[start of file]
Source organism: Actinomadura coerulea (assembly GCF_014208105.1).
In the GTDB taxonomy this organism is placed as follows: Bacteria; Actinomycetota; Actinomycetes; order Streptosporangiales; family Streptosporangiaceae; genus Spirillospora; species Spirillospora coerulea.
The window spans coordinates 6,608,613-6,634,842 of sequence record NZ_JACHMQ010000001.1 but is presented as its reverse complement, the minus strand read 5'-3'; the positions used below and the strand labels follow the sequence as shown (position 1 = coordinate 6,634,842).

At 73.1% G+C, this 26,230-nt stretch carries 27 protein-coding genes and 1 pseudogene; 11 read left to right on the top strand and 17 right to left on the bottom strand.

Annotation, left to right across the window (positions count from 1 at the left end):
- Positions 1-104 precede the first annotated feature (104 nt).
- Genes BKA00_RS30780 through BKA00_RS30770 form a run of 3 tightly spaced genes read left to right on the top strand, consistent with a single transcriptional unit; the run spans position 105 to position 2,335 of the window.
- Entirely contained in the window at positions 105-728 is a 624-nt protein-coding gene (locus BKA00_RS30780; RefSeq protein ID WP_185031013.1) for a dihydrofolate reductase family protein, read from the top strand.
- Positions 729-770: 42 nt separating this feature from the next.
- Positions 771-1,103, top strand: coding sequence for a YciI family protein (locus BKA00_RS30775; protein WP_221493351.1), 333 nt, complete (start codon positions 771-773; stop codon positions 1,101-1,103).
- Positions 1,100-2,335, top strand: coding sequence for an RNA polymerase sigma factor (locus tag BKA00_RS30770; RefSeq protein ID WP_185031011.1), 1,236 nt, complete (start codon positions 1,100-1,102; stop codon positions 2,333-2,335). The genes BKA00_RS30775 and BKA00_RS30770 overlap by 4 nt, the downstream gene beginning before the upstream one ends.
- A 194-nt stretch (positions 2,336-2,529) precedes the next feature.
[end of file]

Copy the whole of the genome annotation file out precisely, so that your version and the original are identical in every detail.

Source organism: Actinomadura coerulea (assembly GCF_014208105.1).
In the GTDB taxonomy this organism is placed as follows: Bacteria; Actinomycetota; Actinomycetes; order Streptosporangiales; family Streptosporangiaceae; genus Spirillospora; species Spirillospora coerulea.
The window spans coordinates 6,608,613-6,634,842 of sequence record NZ_JACHMQ010000001.1 but is presented as its reverse complement, the minus strand read 5'-3'; the positions used below and the strand labels follow the sequence as shown (position 1 = coordinate 6,634,842).

At 73.1% G+C, this 26,230-nt stretch carries 27 protein-coding genes and 1 pseudogene; 11 read left to right on the top strand and 17 right to left on the bottom strand.

Annotation, left to right across the window (positions count from 1 at the left end):
- Positions 1-104 precede the first annotated feature (104 nt).
- Genes BKA00_RS30780 through BKA00_RS30770 form a run of 3 tightly spaced genes read left to right on the top strand, consistent with a single transcriptional unit; the run spans position 105 to position 2,335 of the window.
- Entirely contained in the window at positions 105-728 is a 624-nt protein-coding gene (locus BKA00_RS30780; RefSeq protein ID WP_185031013.1) for a dihydrofolate reductase family protein, read from the top strand.
- Positions 729-770: 42 nt separating this feature from the next.
- Positions 771-1,103, top strand: coding sequence for a YciI family protein (locus BKA00_RS30775; protein WP_221493351.1), 333 nt, complete (start codon positions 771-773; stop codon positions 1,101-1,103).
- Positions 1,100-2,335, top strand: coding sequence for an RNA polymerase sigma factor (locus tag BKA00_RS30770; RefSeq protein ID WP_185031011.1), 1,236 nt, complete (start codon positions 1,100-1,102; stop codon positions 2,333-2,335). The genes BKA00_RS30775 and BKA00_RS30770 overlap by 4 nt, the downstream gene beginning before the upstream one ends.
- A 194-nt stretch (positions 2,336-2,529) precedes the next feature.